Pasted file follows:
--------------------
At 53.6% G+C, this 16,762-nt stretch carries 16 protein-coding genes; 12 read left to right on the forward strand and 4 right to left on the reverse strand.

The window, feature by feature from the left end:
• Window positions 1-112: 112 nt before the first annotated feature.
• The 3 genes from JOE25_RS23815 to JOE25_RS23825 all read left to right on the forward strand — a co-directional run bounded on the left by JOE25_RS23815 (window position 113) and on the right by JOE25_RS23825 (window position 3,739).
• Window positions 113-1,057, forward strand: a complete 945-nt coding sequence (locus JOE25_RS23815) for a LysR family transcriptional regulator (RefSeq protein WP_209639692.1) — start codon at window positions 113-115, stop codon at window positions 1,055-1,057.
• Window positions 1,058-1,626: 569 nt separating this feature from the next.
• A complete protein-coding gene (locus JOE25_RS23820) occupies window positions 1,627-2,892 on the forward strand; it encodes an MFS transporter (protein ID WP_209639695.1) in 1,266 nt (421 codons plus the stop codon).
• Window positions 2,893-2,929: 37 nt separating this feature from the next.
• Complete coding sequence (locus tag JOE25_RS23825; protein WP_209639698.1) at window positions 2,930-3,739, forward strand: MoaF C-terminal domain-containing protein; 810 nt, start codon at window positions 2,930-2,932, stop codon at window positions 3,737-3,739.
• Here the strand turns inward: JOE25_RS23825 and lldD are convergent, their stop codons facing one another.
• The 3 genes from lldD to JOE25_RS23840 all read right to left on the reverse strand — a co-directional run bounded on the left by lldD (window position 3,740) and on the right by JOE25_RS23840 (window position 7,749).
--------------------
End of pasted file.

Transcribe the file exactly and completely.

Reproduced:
At 53.6% G+C, this 16,762-nt stretch carries 16 protein-coding genes; 12 read left to right on the forward strand and 4 right to left on the reverse strand.

The window, feature by feature from the left end:
• Window positions 1-112: 112 nt before the first annotated feature.
• The 3 genes from JOE25_RS23815 to JOE25_RS23825 all read left to right on the forward strand — a co-directional run bounded on the left by JOE25_RS23815 (window position 113) and on the right by JOE25_RS23825 (window position 3,739).
• Window positions 113-1,057, forward strand: a complete 945-nt coding sequence (locus JOE25_RS23815) for a LysR family transcriptional regulator (RefSeq protein WP_209639692.1) — start codon at window positions 113-115, stop codon at window positions 1,055-1,057.
• Window positions 1,058-1,626: 569 nt separating this feature from the next.
• A complete protein-coding gene (locus JOE25_RS23820) occupies window positions 1,627-2,892 on the forward strand; it encodes an MFS transporter (protein ID WP_209639695.1) in 1,266 nt (421 codons plus the stop codon).
• Window positions 2,893-2,929: 37 nt separating this feature from the next.
• Complete coding sequence (locus tag JOE25_RS23825; protein WP_209639698.1) at window positions 2,930-3,739, forward strand: MoaF C-terminal domain-containing protein; 810 nt, start codon at window positions 2,930-2,932, stop codon at window positions 3,737-3,739.
• Here the strand turns inward: JOE25_RS23825 and lldD are convergent, their stop codons facing one another.
• The 3 genes from lldD to JOE25_RS23840 all read right to left on the reverse strand — a co-directional run bounded on the left by lldD (window position 3,740) and on the right by JOE25_RS23840 (window position 7,749).